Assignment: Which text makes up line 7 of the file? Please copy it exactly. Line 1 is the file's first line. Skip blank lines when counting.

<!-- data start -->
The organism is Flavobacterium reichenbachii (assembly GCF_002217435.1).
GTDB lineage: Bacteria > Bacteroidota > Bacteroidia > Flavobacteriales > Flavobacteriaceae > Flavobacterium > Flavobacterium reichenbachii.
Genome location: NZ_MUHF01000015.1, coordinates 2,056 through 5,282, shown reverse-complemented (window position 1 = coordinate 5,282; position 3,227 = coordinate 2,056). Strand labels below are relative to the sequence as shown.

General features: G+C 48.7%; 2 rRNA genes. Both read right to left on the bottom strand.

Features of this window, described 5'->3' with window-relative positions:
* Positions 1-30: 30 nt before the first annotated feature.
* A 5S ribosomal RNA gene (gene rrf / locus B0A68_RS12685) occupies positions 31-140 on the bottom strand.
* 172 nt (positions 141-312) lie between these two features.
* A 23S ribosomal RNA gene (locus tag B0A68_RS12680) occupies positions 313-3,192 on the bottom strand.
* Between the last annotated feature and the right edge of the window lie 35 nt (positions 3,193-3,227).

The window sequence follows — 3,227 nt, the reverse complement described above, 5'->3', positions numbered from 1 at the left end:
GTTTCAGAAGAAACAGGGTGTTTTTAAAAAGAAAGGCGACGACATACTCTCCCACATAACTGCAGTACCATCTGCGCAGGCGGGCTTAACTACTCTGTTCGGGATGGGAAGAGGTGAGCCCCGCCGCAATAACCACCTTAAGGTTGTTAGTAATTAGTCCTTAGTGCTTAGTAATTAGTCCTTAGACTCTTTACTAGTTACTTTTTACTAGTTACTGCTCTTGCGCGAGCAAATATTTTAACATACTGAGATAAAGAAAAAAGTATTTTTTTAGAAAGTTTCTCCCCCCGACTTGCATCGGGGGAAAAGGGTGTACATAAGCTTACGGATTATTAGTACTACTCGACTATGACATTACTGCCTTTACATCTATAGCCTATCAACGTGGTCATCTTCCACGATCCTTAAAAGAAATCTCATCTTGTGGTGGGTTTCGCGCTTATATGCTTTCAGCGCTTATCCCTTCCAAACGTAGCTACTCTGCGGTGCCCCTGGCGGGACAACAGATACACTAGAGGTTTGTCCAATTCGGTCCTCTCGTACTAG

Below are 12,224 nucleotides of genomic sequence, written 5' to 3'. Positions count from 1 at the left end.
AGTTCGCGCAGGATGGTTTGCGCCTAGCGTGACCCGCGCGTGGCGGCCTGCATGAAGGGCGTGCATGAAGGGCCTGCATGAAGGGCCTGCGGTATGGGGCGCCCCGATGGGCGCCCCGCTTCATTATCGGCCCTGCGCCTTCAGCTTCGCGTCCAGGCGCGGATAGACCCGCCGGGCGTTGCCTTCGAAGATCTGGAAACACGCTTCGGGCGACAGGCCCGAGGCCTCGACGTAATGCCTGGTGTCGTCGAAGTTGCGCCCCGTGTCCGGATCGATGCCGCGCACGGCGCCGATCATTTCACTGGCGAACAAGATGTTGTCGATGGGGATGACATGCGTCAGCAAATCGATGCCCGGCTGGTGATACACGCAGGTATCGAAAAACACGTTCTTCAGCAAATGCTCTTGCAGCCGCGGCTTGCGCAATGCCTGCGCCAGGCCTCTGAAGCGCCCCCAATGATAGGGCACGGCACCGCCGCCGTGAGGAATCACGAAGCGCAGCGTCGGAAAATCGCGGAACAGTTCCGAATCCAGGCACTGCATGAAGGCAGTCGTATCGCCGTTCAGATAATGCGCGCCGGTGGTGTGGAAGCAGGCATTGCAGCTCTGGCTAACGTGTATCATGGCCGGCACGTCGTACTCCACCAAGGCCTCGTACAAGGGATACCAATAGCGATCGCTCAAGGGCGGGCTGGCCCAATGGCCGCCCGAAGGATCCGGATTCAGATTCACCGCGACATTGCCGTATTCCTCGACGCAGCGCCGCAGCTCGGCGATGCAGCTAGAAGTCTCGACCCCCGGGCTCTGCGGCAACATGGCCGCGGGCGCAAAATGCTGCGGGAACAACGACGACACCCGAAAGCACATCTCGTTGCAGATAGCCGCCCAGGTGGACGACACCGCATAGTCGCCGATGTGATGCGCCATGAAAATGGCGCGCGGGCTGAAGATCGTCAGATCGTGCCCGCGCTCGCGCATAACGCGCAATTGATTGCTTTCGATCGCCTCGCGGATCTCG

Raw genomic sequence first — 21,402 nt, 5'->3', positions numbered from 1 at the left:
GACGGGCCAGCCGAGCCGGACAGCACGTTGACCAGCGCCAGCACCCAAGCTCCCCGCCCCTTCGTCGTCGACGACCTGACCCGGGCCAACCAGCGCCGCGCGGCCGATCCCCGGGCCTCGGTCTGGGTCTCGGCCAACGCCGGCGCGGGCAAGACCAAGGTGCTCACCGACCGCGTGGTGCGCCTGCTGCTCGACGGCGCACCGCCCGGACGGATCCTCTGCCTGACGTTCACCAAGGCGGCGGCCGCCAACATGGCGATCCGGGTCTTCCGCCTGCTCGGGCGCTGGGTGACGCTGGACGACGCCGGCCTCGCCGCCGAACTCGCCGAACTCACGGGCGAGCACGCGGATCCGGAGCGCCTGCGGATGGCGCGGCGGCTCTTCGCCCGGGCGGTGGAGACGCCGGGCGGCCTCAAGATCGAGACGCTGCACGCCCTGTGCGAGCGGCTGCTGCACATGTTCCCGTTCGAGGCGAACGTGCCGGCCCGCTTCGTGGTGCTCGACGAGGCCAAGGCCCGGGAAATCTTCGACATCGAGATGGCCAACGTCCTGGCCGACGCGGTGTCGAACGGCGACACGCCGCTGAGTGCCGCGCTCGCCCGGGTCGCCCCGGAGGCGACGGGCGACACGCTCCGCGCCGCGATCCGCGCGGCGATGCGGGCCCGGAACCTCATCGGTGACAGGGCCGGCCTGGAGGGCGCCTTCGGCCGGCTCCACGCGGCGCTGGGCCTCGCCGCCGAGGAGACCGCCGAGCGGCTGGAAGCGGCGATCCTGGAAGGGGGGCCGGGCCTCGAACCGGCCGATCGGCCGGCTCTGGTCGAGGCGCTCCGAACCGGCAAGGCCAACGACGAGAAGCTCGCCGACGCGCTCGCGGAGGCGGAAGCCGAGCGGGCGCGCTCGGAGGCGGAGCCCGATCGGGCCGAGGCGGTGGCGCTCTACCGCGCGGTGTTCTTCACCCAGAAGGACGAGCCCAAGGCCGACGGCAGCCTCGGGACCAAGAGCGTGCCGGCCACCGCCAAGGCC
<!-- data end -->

* A 5S ribosomal RNA gene (gene rrf / locus B0A68_RS12685) occupies positions 31-140 on the bottom strand.